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The New Johari Window #29: Quadrant Three: The Three Schools of Thought

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The second risk concerns the short-term (or perhaps long-term) imbalance in the relationship: you know a lot about me (the discloser), but I don’t know much about you. If I am less powerful than you in the first place, then I am about to become even less powerful. You can more readily predict my behavior, but I still can’t predict your behavior. From a British perspective, power comes in part through withholding of information—and, in particular, information about one’s own thoughts, feelings and potential actions. Those who are experts on the processes of interpersonal negotiation often stress this point and suggest that we should be very careful in a negotiation about what we do and do not disclose, and about when and where we disclose. The British school (and Continental school) is very sensitive to this power dynamic.

A third risk concerns ways in which the disclosed information is accepted, interpreted and used by other people. Given the power of self-fulfilling prophecies (to which I devote much more attention in Chapter Seven), it is not unthinkable that the preliminary disclosures of someone in a relationship or group—disclosures that don’t have a precedence or even much of a context—will be interpreted in a manner that reconfirms stereotypes or specific assumptions about the “personality” or predispositions of the discloser. Let me offer two brief case studies that illustrate this self-fulfilling prophecy, as well as other risks and dynamics associated with the role of “discloser.”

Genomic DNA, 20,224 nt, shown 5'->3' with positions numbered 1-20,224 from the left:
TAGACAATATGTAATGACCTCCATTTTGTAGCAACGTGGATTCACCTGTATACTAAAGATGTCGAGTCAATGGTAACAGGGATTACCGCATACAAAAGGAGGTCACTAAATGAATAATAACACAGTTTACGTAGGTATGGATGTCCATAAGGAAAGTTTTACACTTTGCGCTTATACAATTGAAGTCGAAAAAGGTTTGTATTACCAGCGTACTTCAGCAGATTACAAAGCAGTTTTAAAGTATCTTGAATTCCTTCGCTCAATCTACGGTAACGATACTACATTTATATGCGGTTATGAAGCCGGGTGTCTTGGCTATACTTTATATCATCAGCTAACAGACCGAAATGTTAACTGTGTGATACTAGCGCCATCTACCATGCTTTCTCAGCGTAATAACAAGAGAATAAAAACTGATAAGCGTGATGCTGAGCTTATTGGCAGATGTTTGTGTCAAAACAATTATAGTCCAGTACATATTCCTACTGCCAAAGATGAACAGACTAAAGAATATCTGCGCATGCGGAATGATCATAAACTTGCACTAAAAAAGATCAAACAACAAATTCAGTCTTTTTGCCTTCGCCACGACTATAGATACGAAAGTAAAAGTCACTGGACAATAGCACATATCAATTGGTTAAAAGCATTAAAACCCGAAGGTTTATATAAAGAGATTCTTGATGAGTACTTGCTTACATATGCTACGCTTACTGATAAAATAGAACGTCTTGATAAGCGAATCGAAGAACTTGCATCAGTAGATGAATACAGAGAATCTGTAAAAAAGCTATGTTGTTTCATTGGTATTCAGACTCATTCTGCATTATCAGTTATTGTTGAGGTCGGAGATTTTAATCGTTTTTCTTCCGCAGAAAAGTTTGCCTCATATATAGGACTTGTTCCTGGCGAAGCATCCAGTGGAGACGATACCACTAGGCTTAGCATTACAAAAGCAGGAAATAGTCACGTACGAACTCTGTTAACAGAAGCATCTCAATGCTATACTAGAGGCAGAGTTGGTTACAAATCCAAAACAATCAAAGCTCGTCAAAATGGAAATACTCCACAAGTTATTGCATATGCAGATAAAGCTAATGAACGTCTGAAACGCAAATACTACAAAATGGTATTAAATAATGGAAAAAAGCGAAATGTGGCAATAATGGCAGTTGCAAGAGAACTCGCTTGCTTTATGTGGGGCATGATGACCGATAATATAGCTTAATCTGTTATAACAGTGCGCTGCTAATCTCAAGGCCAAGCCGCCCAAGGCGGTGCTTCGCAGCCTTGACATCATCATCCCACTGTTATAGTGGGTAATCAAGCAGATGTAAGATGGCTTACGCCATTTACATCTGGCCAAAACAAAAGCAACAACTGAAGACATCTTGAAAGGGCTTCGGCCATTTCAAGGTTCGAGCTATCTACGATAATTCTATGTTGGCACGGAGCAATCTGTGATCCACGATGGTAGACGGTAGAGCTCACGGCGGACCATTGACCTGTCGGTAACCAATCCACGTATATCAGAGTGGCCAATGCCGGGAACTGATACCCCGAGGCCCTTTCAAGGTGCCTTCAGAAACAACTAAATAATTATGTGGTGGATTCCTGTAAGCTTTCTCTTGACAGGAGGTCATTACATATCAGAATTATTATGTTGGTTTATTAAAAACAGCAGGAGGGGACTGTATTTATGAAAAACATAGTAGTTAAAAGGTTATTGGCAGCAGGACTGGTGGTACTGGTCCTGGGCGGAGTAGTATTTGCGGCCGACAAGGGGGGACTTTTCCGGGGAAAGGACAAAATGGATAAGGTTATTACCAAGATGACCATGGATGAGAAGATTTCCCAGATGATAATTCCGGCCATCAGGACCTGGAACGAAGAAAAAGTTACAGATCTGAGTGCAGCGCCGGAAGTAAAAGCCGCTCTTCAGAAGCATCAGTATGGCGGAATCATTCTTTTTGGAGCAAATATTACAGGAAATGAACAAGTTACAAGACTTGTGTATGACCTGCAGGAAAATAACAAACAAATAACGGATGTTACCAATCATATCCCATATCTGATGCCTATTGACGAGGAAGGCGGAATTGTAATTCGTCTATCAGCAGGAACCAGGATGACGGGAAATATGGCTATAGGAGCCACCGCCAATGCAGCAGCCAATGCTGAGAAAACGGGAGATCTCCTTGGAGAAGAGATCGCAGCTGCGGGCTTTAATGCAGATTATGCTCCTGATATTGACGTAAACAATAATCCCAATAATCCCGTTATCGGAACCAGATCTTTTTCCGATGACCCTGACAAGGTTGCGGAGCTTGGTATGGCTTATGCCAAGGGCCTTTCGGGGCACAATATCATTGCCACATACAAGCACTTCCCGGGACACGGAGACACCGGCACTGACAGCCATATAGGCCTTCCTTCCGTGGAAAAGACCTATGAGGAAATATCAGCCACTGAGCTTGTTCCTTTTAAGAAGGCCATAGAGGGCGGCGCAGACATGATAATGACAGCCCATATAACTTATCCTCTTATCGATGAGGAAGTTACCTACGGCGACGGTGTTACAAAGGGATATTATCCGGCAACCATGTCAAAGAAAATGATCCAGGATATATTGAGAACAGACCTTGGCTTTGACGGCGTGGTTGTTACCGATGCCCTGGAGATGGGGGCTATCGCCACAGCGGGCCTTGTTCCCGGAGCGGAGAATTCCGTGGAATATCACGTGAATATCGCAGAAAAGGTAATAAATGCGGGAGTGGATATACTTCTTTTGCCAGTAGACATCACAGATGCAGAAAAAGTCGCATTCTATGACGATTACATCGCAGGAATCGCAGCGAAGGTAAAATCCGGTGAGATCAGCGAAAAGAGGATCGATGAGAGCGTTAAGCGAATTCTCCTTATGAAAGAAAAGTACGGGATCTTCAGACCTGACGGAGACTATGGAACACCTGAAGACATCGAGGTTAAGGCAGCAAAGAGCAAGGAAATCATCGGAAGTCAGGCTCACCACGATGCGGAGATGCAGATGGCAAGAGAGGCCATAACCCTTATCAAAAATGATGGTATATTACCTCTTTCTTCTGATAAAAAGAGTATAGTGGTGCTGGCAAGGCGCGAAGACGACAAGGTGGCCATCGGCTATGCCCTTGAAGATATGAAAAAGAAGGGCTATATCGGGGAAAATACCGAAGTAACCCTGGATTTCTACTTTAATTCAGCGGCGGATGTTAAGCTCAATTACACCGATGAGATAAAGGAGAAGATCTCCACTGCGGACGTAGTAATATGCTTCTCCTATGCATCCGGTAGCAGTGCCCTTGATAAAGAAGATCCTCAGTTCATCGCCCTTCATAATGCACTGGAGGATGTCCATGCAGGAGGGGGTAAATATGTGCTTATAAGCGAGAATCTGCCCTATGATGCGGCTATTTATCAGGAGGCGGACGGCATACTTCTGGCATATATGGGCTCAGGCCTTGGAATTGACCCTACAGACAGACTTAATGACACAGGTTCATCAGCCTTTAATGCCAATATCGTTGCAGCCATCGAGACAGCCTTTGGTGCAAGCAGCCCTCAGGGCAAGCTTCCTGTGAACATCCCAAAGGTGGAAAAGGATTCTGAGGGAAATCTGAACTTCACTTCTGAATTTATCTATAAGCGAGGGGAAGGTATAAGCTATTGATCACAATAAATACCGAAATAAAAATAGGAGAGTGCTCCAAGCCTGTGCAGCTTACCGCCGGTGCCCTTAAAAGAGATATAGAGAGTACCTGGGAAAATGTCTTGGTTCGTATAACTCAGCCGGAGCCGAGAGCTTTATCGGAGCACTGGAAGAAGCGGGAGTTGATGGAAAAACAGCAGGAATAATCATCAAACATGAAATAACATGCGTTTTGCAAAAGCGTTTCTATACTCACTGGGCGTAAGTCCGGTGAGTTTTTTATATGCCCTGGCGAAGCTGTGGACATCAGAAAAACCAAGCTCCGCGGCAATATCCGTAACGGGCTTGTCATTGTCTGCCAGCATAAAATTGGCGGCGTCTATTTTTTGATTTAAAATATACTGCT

Case Studies of Disclosers

A male of Italian origins, whom I will call “Peter,” is selected as the discloser in a relationship. The dynamics of this disclosure reinforces the stereotype of the “emotional” Italian with regard to anything that he says. Even to say that “I am not particularly emotional at this moment” would be interpreted as a defensive reaction by Peter against and denial of a “deeply emotional response.” A statement by a female first discloser in a relationship or group, whom I will call “Ellen,” indicating that she is concerned about being placed in the traditional female role in the group (as secretary, refreshment coordinator, etc.) would be interpreted as “further evidence” that Ellen (or perhaps all women in the group) are “overly sensitive,” vulnerable,” or “uptight and angry.”

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